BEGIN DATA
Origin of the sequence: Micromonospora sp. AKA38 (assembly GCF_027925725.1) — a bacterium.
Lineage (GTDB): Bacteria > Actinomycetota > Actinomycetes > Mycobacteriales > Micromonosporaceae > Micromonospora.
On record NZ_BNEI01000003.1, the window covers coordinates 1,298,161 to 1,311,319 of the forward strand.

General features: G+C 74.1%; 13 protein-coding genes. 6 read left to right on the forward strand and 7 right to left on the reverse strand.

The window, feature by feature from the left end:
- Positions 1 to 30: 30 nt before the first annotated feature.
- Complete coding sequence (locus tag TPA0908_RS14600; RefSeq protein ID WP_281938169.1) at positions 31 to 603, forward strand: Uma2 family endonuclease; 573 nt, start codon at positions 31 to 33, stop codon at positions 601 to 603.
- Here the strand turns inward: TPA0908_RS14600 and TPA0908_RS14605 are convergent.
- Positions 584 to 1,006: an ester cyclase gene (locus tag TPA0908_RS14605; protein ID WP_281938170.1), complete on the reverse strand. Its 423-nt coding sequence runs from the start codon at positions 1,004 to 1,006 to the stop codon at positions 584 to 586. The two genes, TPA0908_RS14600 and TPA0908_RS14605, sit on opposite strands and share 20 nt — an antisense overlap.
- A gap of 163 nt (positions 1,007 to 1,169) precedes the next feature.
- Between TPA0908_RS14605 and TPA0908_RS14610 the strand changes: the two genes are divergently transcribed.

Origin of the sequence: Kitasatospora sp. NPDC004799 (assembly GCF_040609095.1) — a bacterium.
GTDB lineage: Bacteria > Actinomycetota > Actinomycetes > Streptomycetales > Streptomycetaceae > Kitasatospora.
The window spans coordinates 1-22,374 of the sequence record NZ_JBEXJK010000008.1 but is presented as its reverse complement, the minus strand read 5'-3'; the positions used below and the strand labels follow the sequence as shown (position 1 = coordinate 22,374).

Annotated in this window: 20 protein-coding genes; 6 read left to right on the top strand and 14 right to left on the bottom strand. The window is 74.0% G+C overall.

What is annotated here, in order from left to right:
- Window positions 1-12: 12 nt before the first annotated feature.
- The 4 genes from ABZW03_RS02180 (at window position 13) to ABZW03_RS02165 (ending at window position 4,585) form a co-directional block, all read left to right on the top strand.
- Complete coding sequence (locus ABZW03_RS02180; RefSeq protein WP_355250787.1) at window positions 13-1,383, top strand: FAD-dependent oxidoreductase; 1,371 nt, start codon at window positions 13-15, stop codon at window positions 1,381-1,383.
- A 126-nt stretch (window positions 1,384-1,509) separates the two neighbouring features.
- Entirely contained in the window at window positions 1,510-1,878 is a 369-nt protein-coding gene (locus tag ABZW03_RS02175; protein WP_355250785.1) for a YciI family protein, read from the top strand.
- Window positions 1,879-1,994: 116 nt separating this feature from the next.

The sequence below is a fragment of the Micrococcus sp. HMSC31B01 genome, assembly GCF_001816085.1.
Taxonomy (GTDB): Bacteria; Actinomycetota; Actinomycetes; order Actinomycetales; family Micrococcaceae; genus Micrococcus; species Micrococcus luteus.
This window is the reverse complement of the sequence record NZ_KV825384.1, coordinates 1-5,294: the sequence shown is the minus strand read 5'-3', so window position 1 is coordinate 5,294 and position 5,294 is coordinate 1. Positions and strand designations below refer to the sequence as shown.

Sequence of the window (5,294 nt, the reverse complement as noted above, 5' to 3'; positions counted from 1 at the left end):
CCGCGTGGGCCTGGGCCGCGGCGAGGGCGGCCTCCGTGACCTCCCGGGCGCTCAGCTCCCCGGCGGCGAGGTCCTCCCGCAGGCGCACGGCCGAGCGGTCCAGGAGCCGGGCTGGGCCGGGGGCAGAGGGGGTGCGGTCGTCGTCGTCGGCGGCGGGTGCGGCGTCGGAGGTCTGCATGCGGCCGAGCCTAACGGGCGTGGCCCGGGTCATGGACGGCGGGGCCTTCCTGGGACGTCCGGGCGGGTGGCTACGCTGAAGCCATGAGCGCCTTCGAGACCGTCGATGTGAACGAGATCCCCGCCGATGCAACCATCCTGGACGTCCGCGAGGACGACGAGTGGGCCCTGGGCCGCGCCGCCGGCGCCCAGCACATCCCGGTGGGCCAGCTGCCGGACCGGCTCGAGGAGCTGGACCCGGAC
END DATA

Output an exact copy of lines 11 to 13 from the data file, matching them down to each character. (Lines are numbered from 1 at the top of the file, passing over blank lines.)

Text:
- Between TPA0908_RS14605 and TPA0908_RS14610 the strand changes: the two genes are divergently transcribed.

Origin of the sequence: Kitasatospora sp. NPDC004799 (assembly GCF_040609095.1) — a bacterium.
GTDB lineage: Bacteria > Actinomycetota > Actinomycetes > Streptomycetales > Streptomycetaceae > Kitasatospora.